The Philippines has one of the longest lockdowns globally because of the COVID-19 pandemic, which led to many Filipinos experiencing cabin fever.
What Is Cabin Fever?
The name “cabin fever” has become synonymous with several conditions and illnesses. Originally, cabin fever was used to describe the physical effects of spending prolonged time in cramped quarters with poor air circulation, shivering from being cold for long periods while sweaty or overheating from the heat or wearing wet clothing.
The term became associated with psychological phenomena as early as 1809. In this sense, it described a claustrophobic reaction caused by staying indoors due to adverse weather conditions outside. Further confusion has been added by its association with other terminologies such as agoraphobia (panic disorder specifically related to stressful situations where people feel trapped) and isolation syndrome. Of course, this has created many explanations for symptoms of cabin fever, such as paranoia and hallucinations.
What Causes It?
Cabin fever can occur in one of two ways:
- It can happen when someone is exposed to an unfamiliar or threatening environment. This exposure forces the individual to remain in that environment for a prolonged period until they can escape. A person can feel uncomfortable within their own home if there are too many memories, overwhelming feelings, reminders, or triggers.
- The second way cabin fever manifests is when a person feels like they have no freedom or control over their lives and become agitated or frustrated with being confined for long periods of time because it prevents them from doing what they want to do, going where they would like to, and having who they desire to be with.
In both cases, the symptoms become more acute and profound as time passes. There is an inability to escape or escape from the situation in your mind that causes you to feel trapped or caged.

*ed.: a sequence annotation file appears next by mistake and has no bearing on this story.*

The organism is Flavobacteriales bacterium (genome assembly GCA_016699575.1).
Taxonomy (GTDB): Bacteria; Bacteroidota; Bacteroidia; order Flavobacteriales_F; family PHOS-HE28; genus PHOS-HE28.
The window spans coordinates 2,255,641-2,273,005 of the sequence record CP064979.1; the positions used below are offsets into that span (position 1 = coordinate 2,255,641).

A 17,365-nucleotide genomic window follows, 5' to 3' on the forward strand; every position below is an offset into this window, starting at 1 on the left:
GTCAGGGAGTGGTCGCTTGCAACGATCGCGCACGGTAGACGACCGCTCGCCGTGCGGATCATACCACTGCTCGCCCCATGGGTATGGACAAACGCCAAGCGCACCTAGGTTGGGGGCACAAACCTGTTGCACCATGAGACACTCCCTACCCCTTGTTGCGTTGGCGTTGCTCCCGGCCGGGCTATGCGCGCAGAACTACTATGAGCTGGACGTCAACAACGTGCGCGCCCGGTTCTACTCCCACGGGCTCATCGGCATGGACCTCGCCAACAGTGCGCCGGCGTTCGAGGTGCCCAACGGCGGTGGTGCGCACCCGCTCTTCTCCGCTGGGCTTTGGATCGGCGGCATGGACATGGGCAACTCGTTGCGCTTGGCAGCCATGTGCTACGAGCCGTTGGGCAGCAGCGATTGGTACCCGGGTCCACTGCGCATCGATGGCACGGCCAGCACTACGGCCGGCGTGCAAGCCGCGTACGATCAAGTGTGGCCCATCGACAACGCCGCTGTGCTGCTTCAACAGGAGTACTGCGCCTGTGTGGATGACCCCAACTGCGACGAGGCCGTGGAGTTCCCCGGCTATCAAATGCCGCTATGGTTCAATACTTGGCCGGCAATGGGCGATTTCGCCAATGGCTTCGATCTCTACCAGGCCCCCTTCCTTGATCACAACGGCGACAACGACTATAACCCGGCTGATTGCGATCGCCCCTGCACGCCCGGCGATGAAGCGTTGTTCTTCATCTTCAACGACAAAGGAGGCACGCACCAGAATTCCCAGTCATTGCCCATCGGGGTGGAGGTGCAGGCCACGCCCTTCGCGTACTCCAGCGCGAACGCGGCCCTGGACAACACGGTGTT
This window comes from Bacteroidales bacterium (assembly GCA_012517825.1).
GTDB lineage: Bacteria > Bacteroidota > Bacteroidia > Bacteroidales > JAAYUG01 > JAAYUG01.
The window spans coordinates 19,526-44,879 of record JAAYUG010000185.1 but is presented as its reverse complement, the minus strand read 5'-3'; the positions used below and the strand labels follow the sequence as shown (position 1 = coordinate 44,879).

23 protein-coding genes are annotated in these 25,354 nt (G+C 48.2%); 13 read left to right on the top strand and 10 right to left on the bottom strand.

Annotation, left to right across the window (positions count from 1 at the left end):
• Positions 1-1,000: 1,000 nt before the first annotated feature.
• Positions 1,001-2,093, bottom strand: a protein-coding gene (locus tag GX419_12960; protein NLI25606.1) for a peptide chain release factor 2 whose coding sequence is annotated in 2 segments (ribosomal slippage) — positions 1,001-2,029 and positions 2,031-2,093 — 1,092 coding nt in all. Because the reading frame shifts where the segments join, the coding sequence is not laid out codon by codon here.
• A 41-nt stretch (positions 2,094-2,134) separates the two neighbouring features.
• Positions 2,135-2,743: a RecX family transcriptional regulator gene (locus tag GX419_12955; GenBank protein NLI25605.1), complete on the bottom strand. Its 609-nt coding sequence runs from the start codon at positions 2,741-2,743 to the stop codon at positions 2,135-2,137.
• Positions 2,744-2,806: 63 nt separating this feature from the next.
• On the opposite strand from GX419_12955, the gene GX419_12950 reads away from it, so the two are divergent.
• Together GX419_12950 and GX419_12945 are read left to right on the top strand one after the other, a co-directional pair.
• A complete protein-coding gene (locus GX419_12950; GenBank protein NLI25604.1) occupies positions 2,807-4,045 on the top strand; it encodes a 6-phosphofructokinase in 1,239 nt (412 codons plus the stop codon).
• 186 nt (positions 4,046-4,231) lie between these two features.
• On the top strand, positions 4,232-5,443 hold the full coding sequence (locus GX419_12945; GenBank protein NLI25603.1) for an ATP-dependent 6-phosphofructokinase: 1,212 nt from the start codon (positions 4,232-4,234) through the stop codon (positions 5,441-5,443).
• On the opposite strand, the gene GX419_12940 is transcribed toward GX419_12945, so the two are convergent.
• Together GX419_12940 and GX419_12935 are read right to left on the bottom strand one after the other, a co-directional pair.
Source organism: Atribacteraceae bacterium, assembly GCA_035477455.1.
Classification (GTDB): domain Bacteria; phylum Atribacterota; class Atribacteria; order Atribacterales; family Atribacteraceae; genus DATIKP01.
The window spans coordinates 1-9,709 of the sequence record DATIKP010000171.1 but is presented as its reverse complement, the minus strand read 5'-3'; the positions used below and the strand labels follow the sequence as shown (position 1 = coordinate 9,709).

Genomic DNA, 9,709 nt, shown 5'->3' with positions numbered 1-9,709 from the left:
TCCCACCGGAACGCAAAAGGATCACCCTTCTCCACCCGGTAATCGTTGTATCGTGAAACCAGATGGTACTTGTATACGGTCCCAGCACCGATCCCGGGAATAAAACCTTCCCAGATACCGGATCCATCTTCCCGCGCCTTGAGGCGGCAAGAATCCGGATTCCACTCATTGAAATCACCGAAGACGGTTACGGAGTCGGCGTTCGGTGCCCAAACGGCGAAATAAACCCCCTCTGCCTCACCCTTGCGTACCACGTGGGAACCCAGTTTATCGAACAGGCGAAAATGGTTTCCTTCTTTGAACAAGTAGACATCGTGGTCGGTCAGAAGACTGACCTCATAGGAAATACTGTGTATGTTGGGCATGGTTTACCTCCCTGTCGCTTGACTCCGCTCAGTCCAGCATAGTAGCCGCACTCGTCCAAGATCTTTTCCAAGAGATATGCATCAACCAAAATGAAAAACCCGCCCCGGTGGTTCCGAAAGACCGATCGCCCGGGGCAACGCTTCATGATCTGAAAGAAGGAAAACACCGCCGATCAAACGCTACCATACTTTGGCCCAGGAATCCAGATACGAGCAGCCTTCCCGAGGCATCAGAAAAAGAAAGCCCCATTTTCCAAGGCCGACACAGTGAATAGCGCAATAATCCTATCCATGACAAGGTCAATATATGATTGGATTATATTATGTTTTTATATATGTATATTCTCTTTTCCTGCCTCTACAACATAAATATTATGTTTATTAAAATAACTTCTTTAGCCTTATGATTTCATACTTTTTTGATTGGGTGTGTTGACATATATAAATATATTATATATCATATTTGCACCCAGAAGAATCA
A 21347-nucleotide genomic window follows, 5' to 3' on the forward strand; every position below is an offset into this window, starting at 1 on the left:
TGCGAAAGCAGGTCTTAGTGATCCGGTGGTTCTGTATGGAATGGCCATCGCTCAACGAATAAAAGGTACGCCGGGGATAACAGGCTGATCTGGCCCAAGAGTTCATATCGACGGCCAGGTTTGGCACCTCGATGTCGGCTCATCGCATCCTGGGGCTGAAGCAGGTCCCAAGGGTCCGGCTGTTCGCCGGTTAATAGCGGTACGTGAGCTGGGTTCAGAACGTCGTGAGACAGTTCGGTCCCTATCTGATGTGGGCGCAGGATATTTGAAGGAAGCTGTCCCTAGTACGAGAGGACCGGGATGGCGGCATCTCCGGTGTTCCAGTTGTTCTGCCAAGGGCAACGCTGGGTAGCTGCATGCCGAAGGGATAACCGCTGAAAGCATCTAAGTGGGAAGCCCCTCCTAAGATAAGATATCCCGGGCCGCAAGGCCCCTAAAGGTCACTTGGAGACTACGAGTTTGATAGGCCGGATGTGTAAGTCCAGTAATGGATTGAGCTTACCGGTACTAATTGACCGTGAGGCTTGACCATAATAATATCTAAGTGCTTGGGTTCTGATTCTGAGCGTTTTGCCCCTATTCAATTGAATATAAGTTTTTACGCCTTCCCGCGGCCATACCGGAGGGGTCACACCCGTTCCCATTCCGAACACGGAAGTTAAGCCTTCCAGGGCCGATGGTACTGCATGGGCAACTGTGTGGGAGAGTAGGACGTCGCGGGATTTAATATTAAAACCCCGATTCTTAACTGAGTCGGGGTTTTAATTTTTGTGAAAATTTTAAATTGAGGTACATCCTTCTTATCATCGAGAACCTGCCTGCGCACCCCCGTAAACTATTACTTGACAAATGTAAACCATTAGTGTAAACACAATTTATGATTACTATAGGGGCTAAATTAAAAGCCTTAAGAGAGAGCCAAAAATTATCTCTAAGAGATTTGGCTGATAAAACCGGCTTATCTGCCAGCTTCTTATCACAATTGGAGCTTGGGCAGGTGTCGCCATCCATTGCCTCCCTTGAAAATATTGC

The symptoms of cabin fever include
- Mood swings and aggressive behavior
- Muffled hearing
- Memory loss
- Depression or fatigue followed by restlessness
- Sleep disorders (trouble sleeping or insomnia)
- Muscle aches that come on suddenly
- Weak immune system
- Increased blood pressure
- Headaches and migraines
- Poor concentration
- Feeling like you are dying
- Feelings of unreality
- Crying for no reason
How to Break out from the Cycle of Cabin Fever
With careful planning, mental discipline, and patience, you can cope with cabin fever. First, understand that cabin fever is a manifestation of how our minds react to isolation at just about any level.
People living in societies, especially those in family-oriented countries like the Philippines, are used to being surrounded by others who know them, and they know them. They’re used to having friends or colleagues around day after day for years on end.
It’s hard for us to live without these people close by. This is because we’re social creatures. It feels good to be around other people and have them available if we need their advice or help.
Being around others gives us opportunities to learn new things or practice social graces. It also helps us create a frame of reference for our lives. It places us within the larger context of history and culture.
Being separated from others robs us of all these benefits that we’ve come to rely on. Cabin fever is just what happens when you take those things away.
If you live in isolation long enough, your mind will begin to react negatively. It doesn’t like being confined in this way without any outside stimulation. Individuals and workplaces, though, can explore many ways to help everyone cope.
- Workplaces can make their spaces more stimulating, like adding an artificial moss wall. It gives off the feeling of being in nature, and nature is therapeutic to humans because of the idea of biophilia—that is, we are designed to commune with nature.
- People can experiment with controlled distractions. They can read some books about surviving, check out some videos or learn new skills like juggling, self-hypnosis, or meditation.
- Workplaces and individuals can make themselves useful by helping others. They can donate to causes, volunteer their services, and support one another.
- People living alone can consider adopting an animal, especially dogs. These are extremely social animals, far happier being around people than away from them. They also tend to be very patient and forgiving, so their presence will hardly ever result in an argument or disagreement.
- Everyone able can consider exercising every day. Physical activity helps boost our mood as well as lower anxiety and reduce depression. Even walking for half an hour a day is enough to give those benefits.
Cabin fever has been known to drive people insane because of the lack of stimuli. Being outside will relieve much stress from cabin fever. However, on days you can’t, the ideas above can help you manage and thrive.